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Nicholas Kitonyi
Nicholas Kitonyi
Articles (322)  | Author's Website |

Is Canadian Solar a Buy After Earnings?

The stock has pulled back after a post-earnings pop

March 31, 2020 | About:

The share price of Canadian Solar Inc. (NASDAQ:CSIQ) has pulled back to trim gains made following the latest earnings report released last week. Shares of the company gained nearly 19% late last week after it beat earnings estimates.

The post-earnings excitement appears to have dissipated over the last few trading sessions, however, with the stock falling more than 12% off Thursdays peak. Canadian Solar delivered adjusted earnings of $1.04 for the most recent quarter, which smashed analyst expectations of 45 cents. The companys top line of $919 million also outshone the consensus estimate of $865 million.

Why was the bounce short?

Investors reacted positively to the earnings beat. However, when you dig deeper into the companys bottom line, it appears earnings are being squeezed. In the prior-year quarter, Canadian Solar posted earnings of $1.61 per share. As such, this years earnings represent a significant drop of about 42.54%. This is despite the top line ticking 2.07% higher.

The companys operating income also edged lower, coming in at $111.43 million. This was down from $136.56 million, which again shows that Canadian Solars operating expenses had a huge impact on the massive decline in the bottom line.

Chairman and CEO Shawn Qu remains optimistic about the immediate future. Canadian Solar is implementing a new strategy to try to boost profit margins in a highly competitive industry. Things appear to be taking shape according to Qus remarks.

During the earnings conference call, he said that he was pleased with the strong 2019 results, as revenue and gross margin were both ahead of expectations. The strategic decisions we made in R&D and production capacity helped us achieve one of the industrys highest margins, as we build upon our strong brand and maintain pricing power.

Nonetheless, it looks like it could be several quarters before the earnings curve begins to look up again. The companys earnings per share are expected to drop through next year. Earnings are expected at about $2.69 per share for the year, down from about $3.44 for 2020. This explains why the post-earnings optimism faded so quickly.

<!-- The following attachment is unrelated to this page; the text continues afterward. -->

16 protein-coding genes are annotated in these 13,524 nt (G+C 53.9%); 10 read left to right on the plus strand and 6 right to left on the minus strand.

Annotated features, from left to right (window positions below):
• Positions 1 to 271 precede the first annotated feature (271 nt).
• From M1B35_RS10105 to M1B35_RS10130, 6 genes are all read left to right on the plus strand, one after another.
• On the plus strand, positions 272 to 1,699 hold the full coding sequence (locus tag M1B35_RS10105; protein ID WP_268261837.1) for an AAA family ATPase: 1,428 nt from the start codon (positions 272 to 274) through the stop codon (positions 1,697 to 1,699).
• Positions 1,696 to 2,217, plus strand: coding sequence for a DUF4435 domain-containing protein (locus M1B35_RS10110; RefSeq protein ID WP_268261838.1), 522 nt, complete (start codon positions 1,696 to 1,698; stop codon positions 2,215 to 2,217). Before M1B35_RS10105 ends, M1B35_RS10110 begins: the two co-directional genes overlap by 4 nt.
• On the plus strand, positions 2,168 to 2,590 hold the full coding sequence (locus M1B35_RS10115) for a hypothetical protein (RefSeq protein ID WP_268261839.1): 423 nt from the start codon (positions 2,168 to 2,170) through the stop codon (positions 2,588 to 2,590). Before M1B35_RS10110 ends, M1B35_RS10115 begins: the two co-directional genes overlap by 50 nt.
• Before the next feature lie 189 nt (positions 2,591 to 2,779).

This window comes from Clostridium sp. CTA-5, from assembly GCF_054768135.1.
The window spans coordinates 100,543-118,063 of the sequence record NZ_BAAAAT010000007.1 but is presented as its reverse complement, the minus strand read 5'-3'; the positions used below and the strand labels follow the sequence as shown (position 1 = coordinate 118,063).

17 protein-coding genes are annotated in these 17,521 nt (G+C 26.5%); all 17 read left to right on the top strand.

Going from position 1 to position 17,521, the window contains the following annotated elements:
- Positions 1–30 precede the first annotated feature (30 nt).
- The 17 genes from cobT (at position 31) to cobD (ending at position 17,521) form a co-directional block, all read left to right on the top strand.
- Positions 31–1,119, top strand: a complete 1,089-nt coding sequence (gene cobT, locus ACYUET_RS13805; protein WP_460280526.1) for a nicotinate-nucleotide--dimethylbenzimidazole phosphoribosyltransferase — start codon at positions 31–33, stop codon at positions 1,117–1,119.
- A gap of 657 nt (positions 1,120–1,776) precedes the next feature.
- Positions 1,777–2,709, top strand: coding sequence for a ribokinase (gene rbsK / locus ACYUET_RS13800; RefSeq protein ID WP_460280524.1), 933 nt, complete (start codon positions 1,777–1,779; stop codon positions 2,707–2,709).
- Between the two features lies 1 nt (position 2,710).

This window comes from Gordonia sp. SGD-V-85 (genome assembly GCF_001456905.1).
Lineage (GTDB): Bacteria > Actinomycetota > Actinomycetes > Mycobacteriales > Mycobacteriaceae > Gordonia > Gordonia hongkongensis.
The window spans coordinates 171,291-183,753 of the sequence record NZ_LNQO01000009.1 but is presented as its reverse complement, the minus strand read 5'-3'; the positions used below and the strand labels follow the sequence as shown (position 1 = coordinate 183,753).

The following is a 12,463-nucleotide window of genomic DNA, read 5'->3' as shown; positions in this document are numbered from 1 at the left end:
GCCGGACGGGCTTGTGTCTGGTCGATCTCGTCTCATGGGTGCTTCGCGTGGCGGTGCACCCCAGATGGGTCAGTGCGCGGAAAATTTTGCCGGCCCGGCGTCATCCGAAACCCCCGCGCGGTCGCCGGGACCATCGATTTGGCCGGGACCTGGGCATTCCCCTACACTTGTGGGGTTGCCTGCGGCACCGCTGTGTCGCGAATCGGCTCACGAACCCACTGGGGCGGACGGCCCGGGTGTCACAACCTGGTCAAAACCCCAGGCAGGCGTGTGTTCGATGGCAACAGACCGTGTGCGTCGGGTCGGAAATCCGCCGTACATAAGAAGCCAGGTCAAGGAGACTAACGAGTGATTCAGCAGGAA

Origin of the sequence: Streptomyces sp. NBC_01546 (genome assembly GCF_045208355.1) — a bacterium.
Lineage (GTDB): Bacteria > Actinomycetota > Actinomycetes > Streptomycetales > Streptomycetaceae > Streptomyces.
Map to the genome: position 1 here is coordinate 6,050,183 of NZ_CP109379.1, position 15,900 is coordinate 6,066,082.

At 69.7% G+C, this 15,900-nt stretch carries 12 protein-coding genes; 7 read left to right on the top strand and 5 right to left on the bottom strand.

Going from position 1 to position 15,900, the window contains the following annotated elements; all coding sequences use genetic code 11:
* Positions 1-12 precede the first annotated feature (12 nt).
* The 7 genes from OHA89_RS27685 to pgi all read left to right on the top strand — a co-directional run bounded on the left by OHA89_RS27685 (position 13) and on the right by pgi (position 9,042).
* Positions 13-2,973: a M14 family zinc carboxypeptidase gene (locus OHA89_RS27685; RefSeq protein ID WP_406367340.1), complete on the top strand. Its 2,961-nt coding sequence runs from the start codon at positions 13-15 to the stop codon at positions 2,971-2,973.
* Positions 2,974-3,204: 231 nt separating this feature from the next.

The long-term outlook remains positive

While the intermediate future promises to be relatively bumpy, the long-term future of the company remains strong. The renewable energy market is only going to grow amid an increasing shift toward clean energy.

One of the biggest challenges that the companies operating in this space face are the high costs at the early stages of product development. Canadian Solar has invested heavily in research and development since 2017. Last year, it increased the research and development expenditure to $47 million from $44 million a year ago.

The company also revealed that it will be increasing annual photovoltaic (PV) module production capacity by about 3,000 megawatts by the end of 2020. It will also expand cell production by 500 megawatts. This will continue to boost top-line growth in the intermediate future and put the company in a strong position to capitalize on the global industry growth.

Canadian Solar has subsidiaries in 20 countries and regions spread across six continents, including Africa, one of the worlds most promising markets for green energy companies.

Conclusion

In summary, Canadian Solar appears to be experiencing some bottlenecks in its intermediate growth aspirations. However, with one of the industrys best gross margins, all it needs to do is sort out its operations.

The companys product pipeline also looks promising after increasing production capacity for cell and photovoltaic modules. Its investments in research and development over the last several years could begin to yield more results in the near term as clean energy adoption increases.

Disclosure: No positions.

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About the author:

Nicholas Kitonyi
Nicholas is the founder of CAGR Value. He is a financial analyst with extensive experience in investment research and stock market analysis. His analysis has been featured on several research sites.

Nicholas has solid knowledge of both U.S. and European markets. His investment style is focused on undervalued plays and growth stocks. Nicholas classifies himself as a swing trader and likes to trade GBP/USD, gold and FTSE 100, among other liquid instruments.

Visit Nicholas Kitonyi's Website


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